"Ah, in any case, this may sound too cynical. I have tried to, well, of course it sounds too cynical, but it’s sort of hard to feel bad about that, about ending up in a kind of cynical spot. Because, ah, the handlers and the various, ah… the handlers of the systems of mass culture could not possibly be more cynical than they are; both about public taste, about their own complicity with power. I’d love to see a news report that says “Oh by the way, we are speaking for the people who run your life, don’t worry about it”… “This news report is not true”… Then we all go “Oh it’s time to watch the not true news report…” So, I mean, don’t kill the messenger, you get it? I didn’t build that system; I am just trying to describe it to you. The description of it sounds cynical, but on the other side of it there is a possible kind of freedom… on the other side of that… I don’t know how to describe it, or how to even evoke it.

Onward... )
Instrumental rationality falls apart with more than one actor. Game Theory, two shepherds each with one hundred sheep. Enough grass for one hundred sheep only. The most rational decision for each shepherd is to send his herd in to eat as much as possible. All the sheep die(most? why?) and it's a lose-lose.
"Baudrillard argues that this process is… one of the central things is the way in which we… that’s changed us fundamentally and has helped to bring our relations as humans to a close. I mean, in a way Baudrillard sees himself as a post-apocalyptic writer. For Baudrillard the apocalypse has already occurred; it wasn’t religious or anything, it was not atomic bombs. At some point in the development of technology human beings ceased to be the reason of things and things took on their own reasons… technological things."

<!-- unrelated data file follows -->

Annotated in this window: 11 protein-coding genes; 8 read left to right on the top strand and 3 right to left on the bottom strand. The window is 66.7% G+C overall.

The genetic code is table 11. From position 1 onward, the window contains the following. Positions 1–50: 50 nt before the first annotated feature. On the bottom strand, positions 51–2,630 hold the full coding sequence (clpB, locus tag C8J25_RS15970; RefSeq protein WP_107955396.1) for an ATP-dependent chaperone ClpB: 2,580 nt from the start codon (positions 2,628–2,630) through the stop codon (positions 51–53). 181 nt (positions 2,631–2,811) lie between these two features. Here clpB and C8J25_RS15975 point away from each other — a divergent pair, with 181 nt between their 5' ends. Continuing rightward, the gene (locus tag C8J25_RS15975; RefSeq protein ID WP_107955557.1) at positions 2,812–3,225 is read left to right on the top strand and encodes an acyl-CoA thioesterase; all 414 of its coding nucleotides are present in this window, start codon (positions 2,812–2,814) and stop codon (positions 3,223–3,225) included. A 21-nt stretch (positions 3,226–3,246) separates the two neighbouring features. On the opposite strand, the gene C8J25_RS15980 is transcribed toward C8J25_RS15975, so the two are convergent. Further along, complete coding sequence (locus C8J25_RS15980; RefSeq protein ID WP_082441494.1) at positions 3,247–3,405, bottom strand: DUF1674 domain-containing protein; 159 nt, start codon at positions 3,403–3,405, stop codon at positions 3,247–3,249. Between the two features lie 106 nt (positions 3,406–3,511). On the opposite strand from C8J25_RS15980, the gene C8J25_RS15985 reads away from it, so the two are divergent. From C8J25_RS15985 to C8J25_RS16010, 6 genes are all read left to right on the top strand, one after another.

I stand in the apocalypse of meaning. May you live in interesting times, they say.

Often I will refer to the feeling of raising my head above the water and looking back to realize I have been sleeping through life for days or weeks. Over the past few years observation has revealed this state to be the norm for the majority of people encountered. Rick Roderick speaks about how the goal of popular culture today is to extinguish the remaining suburbs of awareness in an otherwise darkened city of mind.

A Google car with a street view camera has been parking nearby. An apparatus is mounted to the roof and folded down on itself, clothed in tight fitting black to protect from elements while adding to mystique. The size and voyeuristic intent magnify the cameras inherent eroticism while contrasting perversely with the calculated cheeriness of company decals.

Snapping a photo of the beast felt satisfyingly rebellious and vaguely pornographic.


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August 2017

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